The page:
I think my body’s changed. I’ve always been very thin and lean. I’m now more muscular with more developed abs and biceps. I like the look you promote which is long and lean, not chunky and muscular. I have more spring in my step. More energy. I always go to guys (touching his toes) and go ‘hey, can you do that?’
Do you ever feel intimidated by what the women in class can do?
It all evens out. I can do more pushups. They can do other things.
Why don’t other guys want to come?
I tell a lot of guys to come and run into the same thing all the time: ‘It’s a chick thing.’ ‘Let me get this right: you get a fabulous workout. You’re around 30 beautiful women. I don’t get it.’ If guys come and try it once or twice, they’d see that it takes a lot of muscular ability, strength, and coordination. If you apply yourself, it’s hard. You’re sore after you do this. These days with more enlightened men, I think they’re missing out on something.
What could guys get out of the Bar Method that they can’t get elsewhere?
Guys will go down to Gorilla Gym and work with a personal trainer, do that. Personal trainers charge a hundred an hour. I look at them and think they’d get much more out of the Bar Method. If you really want to change your life, you go to a class like this.
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MAKING THE SUPER SCULPTING II EXERCISE DVD, PART TWO
Last week I told you what I enjoyed most, and what was hardest, about making the new Bar Method “Super Sculpting II” DVD. This week my three intrepid fellow “Super Sculpting II” performers, Sharon, Kiesha and Juan, weigh in about their toughest, funniest and most fun moments during the shoot:
What did you find most difficult about performing in the Super Sculpting II DVD shoot?
Kiesha: Maintaining perfect form throughout the shoot. You don't realize when you take class how many times you come out of form, simply by tucking your hair behind your ear, scratching your nose, or adjusting your stance.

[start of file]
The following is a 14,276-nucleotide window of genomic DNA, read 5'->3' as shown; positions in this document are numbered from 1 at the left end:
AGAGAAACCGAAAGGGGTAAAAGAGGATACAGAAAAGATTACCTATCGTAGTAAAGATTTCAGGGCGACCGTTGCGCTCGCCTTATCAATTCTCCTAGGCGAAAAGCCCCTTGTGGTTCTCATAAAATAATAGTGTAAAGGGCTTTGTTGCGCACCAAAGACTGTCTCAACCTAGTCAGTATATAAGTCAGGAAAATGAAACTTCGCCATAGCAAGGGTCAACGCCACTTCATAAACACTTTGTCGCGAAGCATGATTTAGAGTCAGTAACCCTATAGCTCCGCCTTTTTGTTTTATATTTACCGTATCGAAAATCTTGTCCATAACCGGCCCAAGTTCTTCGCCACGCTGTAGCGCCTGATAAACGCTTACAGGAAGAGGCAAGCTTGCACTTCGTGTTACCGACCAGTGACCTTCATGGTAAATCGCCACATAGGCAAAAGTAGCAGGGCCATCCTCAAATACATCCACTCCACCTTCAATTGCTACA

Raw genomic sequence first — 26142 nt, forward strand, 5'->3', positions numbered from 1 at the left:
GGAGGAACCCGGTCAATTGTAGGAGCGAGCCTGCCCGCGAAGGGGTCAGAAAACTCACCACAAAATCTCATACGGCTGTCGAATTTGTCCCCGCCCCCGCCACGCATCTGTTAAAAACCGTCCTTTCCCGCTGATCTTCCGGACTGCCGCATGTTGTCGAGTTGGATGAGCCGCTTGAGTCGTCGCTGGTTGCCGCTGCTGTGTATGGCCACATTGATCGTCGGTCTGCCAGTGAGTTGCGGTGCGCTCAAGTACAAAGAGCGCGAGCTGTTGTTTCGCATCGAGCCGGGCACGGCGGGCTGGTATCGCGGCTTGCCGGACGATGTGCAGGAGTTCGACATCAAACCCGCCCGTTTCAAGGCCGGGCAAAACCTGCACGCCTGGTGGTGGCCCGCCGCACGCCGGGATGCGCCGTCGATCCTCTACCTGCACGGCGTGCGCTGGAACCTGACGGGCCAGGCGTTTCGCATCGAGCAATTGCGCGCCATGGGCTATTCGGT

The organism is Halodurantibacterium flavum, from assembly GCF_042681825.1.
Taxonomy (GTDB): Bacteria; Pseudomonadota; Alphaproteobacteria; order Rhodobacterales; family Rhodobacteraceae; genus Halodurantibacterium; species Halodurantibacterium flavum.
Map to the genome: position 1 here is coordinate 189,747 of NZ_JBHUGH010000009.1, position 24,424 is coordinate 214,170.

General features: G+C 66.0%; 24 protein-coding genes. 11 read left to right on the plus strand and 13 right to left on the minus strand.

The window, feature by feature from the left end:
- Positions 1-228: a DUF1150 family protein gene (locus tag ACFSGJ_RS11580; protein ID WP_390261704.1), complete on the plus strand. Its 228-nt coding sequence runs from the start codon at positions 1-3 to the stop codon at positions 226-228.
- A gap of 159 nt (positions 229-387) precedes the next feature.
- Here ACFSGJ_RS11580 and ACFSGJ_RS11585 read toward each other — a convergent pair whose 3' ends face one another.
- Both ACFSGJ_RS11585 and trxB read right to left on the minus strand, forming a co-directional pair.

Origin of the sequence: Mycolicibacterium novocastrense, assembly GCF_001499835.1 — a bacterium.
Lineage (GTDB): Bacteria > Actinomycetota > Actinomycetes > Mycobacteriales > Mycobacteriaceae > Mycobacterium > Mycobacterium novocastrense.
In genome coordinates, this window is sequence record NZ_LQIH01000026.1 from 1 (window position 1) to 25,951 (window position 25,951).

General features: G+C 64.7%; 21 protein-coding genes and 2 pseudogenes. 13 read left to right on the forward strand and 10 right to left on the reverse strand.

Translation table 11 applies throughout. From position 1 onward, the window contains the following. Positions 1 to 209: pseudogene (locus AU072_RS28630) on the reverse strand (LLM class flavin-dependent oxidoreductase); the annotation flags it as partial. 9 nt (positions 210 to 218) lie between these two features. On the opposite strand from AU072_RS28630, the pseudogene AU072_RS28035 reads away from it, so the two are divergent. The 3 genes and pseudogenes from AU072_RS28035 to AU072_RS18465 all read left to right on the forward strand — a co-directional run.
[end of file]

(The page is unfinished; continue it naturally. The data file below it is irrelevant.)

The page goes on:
Juan: Honestly, finding pants. It’s surprising how few examples of yoga clothing actually exist for men.
Sharon: Finding a blue tank top that [Burr] liked!
What did you find most fun?
Juan: The fact that we were going to be watched really brought out a drive in me that I didn’t know was there…at least not to that degree.
Sharon: Shopping for blue tank tops.
What was the funniest moment?
Kiesha: Watching Sharon unload her suitcase of a dozen different blue tops.
Juan: My favorite line ever said by Burr during the curl portion of the video: ‘I’ve never heard anyone say their abs were so sore they couldn’t eat.’
What do you think of the workout?
Kiesha: I LOVE it. It’s intense, but within reach for someone to work up to. The choreography is really fun.
Sharon: It was awesome. I still might be a little sore.Note to my readers:
Starting this month, I will be posting my blog on the first Tuesday of every month rather than weekly. This change in schedule has become necessary to an increasing number of new Bar Method ventures that are requiring my time. Among what’s happening are upcoming studios in Boston, Washington, DC, Austin and Houston plus several future Bar Method media projects, the details of which are yet to be made public.
Thank you for your support during this change.
THE MAKING OF SUPER SCULPTING 2 EXERCISE DVD PART 1